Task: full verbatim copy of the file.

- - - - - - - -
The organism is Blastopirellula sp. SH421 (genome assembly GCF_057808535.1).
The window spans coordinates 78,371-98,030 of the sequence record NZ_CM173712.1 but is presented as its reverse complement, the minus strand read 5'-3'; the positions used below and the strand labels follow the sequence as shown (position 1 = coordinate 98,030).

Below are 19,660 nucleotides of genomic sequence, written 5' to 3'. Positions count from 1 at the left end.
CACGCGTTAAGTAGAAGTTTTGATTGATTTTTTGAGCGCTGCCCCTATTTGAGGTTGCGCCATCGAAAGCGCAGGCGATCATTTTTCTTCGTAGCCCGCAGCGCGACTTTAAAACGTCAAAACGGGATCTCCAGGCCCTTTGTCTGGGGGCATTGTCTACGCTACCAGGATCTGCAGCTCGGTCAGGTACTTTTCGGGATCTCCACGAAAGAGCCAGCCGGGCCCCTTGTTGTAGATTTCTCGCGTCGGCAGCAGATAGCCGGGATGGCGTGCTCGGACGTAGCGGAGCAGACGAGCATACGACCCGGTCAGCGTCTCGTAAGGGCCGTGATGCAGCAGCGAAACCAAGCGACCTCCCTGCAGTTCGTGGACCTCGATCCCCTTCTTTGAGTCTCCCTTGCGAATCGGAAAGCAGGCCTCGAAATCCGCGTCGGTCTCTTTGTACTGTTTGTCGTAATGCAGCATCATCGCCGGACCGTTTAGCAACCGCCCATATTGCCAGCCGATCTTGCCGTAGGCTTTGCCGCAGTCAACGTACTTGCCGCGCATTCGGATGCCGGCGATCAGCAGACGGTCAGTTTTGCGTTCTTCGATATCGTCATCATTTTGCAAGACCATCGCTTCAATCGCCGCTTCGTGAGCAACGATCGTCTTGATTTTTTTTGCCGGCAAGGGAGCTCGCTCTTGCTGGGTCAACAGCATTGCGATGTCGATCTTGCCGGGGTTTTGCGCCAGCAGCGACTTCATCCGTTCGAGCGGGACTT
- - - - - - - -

The organism is Blastopirellula sp. SH421 (genome assembly GCF_057808535.1).
The window spans coordinates 78,371-98,030 of the sequence record NZ_CM173712.1 but is presented as its reverse complement, the minus strand read 5'-3'; the positions used below and the strand labels follow the sequence as shown (position 1 = coordinate 98,030).

Below are 19,660 nucleotides of genomic sequence, written 5' to 3'. Positions count from 1 at the left end.
CACGCGTTAAGTAGAAGTTTTGATTGATTTTTTGAGCGCTGCCCCTATTTGAGGTTGCGCCATCGAAAGCGCAGGCGATCATTTTTCTTCGTAGCCCGCAGCGCGACTTTAAAACGTCAAAACGGGATCTCCAGGCCCTTTGTCTGGGGGCATTGTCTACGCTACCAGGATCTGCAGCTCGGTCAGGTACTTTTCGGGATCTCCACGAAAGAGCCAGCCGGGCCCCTTGTTGTAGATTTCTCGCGTCGGCAGCAGATAGCCGGGATGGCGTGCTCGGACGTAGCGGAGCAGACGAGCATACGACCCGGTCAGCGTCTCGTAAGGGCCGTGATGCAGCAGCGAAACCAAGCGACCTCCCTGCAGTTCGTGGACCTCGATCCCCTTCTTTGAGTCTCCCTTGCGAATCGGAAAGCAGGCCTCGAAATCCGCGTCGGTCTCTTTGTACTGTTTGTCGTAATGCAGCATCATCGCCGGACCGTTTAGCAACCGCCCATATTGCCAGCCGATCTTGCCGTAGGCTTTGCCGCAGTCAACGTACTTGCCGCGCATTCGGATGCCGGCGATCAGCAGACGGTCAGTTTTGCGTTCTTCGATATCGTCATCATTTTGCAAGACCATCGCTTCAATCGCCGCTTCGTGAGCAACGATCGTCTTGATTTTTTTTGCCGGCAAGGGAGCTCGCTCTTGCTGGGTCAACAGCATTGCGATGTCGATCTTGCCGGGGTTTTGCGCCAGCAGCGACTTCATCCGTTCGAGCGGGACTT